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              But it’s a real problem. Nobody reads long diffs. You want your code reviewed, don’t you? Then make it shorter. If it must be longer, then turn it into a lot of small diffs, each requiring no further or minimal context.

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                Thankfully some people don’t buy into this self-defeating rhetoric and can and do read longer diffs when the changes required are longer. Constraining the length of a change works for some problems and under some conditions, but it’s not a fundamental good or even universally achievable.

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                  It’s not a self-defeating rhetoric. It’s just hard to pay attention when your work is longer. It’s not because people are lazy or stupid or some other wrong thing. It’s because we’re humans and we are just not good at reading long and rambling bits of code that someone else wrote all at once. When every line of a giant hairball diff involves a context switch, nobody is going to read that, not even the original author.

                  I’m not saying you can’t make long changes. I am saying that you should split up your long changes. Split them as much as possible so each change has the least context possible to be understood. Books have sentences, paragraphs, chapters. Code has functions, modules, source files, repositories. Code review should use commits as the demarcation.

                  Move the effort of making the diff understandable to the writer, not the reader.

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                    Obviously if a change is rambling, it could probably stand to be improved – but something can be long without being rambling.

                    When every line of a giant hairball diff involves a context switch, nobody is going to read that, not even the original author.

                    I think you may be projecting a little. To stack my anecdote alongside yours, I have both read and written longer changes that required a lot of context to understand. I agree that it takes longer, which perhaps means I won’t get to do it all in one sitting – but I can take notes about my thoughts, as I would encourage all engineers to do, and I can pick up where I left off.

                    Split them as much as possible so each change has the least context possible to be understood.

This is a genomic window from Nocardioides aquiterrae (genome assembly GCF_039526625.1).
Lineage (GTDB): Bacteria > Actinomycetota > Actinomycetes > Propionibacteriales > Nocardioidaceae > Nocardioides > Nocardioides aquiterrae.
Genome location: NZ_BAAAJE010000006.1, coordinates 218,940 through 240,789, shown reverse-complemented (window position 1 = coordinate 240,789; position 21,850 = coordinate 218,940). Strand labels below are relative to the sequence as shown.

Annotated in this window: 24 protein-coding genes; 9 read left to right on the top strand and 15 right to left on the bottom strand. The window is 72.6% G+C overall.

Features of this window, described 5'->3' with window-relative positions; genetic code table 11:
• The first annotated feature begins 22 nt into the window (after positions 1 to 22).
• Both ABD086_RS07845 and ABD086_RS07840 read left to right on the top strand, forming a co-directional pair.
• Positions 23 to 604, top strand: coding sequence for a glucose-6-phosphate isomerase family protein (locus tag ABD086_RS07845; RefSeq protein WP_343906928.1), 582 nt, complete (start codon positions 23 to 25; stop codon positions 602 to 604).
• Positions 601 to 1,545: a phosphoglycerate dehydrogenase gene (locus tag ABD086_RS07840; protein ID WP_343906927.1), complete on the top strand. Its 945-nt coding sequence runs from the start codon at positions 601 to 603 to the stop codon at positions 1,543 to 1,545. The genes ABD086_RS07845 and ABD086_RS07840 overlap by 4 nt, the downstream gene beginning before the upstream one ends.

I agree this can be beneficial when it’s possible, I just don’t think it always is. I’ve definitely seen people err too far on the side of microscopic changes. While the tiny change at issue may seem correct in isolation, the broader context is often actually very important and by avoiding understanding it you’re not going to give or get a very thorough review.

                    Code review, like designing and writing the code in the first place, and like testing it, takes time and energy. There’s just no magic bullet when the goal is thoughtful, consistent, and rigorous change to the software.

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                      The data is on the side of shorter reviews.

                      Our results suggest that review effectiveness decreases with the number of files in the change set. Therefore, we recommend that developers submit smaller and incremental changes whenever possible, in contrast to waiting for a large feature to be completed.

                      https://www.microsoft.com/en-us/research/wp-content/uploads/2016/02/bosu2015useful.pdf

                      Reviews should be of changes that are small, independent, and complete.

                      http://users.encs.concordia.ca/~pcr/paper/Rigby2012IEEE.pdf (based on data from https://users.encs.concordia.ca/~pcr/paper/Rigby2011Dissertation.pdf )

                      There is no large code change that cannot be split up into incremental, meaningful changes. It takes training to recognise those atomic boundaries, but they exist, and using them is helpful for reviewers.

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                    This is one of the things I really like about Go: the language designers explicitly design features to enable easier incremental changes.

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                Very interesting points but way too much marketing on their products…

                It makes sense and I think it resonates well with people who had to go through (or reject) absurdly huge PR/MR’s.